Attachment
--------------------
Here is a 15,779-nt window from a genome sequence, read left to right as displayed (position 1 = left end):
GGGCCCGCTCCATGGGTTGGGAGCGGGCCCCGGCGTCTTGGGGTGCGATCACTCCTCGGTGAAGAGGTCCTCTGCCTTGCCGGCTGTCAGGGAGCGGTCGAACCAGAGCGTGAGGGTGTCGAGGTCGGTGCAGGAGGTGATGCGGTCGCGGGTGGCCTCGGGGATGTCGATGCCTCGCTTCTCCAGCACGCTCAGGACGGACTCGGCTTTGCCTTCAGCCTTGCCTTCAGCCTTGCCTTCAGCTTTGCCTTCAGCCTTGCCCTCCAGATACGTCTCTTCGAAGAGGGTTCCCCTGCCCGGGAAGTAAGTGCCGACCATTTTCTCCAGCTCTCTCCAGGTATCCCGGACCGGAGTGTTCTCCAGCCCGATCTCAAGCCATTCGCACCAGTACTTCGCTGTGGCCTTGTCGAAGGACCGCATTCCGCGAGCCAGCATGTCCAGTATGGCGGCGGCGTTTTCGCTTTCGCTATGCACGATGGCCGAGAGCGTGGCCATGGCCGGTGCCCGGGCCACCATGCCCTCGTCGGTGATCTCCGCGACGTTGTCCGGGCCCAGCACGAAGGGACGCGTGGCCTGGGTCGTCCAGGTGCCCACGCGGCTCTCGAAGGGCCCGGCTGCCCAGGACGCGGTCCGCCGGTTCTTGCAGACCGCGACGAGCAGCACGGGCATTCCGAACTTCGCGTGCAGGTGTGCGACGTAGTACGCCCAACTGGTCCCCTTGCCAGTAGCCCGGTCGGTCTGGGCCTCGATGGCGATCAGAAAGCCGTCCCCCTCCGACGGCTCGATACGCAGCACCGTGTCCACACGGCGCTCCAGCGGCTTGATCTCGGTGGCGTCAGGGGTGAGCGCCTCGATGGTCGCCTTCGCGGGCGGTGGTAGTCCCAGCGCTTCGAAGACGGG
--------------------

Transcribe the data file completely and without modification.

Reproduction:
Here is a 15,779-nt window from a genome sequence, read left to right as displayed (position 1 = left end):
GGGCCCGCTCCATGGGTTGGGAGCGGGCCCCGGCGTCTTGGGGTGCGATCACTCCTCGGTGAAGAGGTCCTCTGCCTTGCCGGCTGTCAGGGAGCGGTCGAACCAGAGCGTGAGGGTGTCGAGGTCGGTGCAGGAGGTGATGCGGTCGCGGGTGGCCTCGGGGATGTCGATGCCTCGCTTCTCCAGCACGCTCAGGACGGACTCGGCTTTGCCTTCAGCCTTGCCTTCAGCCTTGCCTTCAGCTTTGCCTTCAGCCTTGCCCTCCAGATACGTCTCTTCGAAGAGGGTTCCCCTGCCCGGGAAGTAAGTGCCGACCATTTTCTCCAGCTCTCTCCAGGTATCCCGGACCGGAGTGTTCTCCAGCCCGATCTCAAGCCATTCGCACCAGTACTTCGCTGTGGCCTTGTCGAAGGACCGCATTCCGCGAGCCAGCATGTCCAGTATGGCGGCGGCGTTTTCGCTTTCGCTATGCACGATGGCCGAGAGCGTGGCCATGGCCGGTGCCCGGGCCACCATGCCCTCGTCGGTGATCTCCGCGACGTTGTCCGGGCCCAGCACGAAGGGACGCGTGGCCTGGGTCGTCCAGGTGCCCACGCGGCTCTCGAAGGGCCCGGCTGCCCAGGACGCGGTCCGCCGGTTCTTGCAGACCGCGACGAGCAGCACGGGCATTCCGAACTTCGCGTGCAGGTGTGCGACGTAGTACGCCCAACTGGTCCCCTTGCCAGTAGCCCGGTCGGTCTGGGCCTCGATGGCGATCAGAAAGCCGTCCCCCTCCGACGGCTCGATACGCAGCACCGTGTCCACACGGCGCTCCAGCGGCTTGATCTCGGTGGCGTCAGGGGTGAGCGCCTCGATGGTCGCCTTCGCGGGCGGTGGTAGTCCCAGCGCTTCGAAGACGGG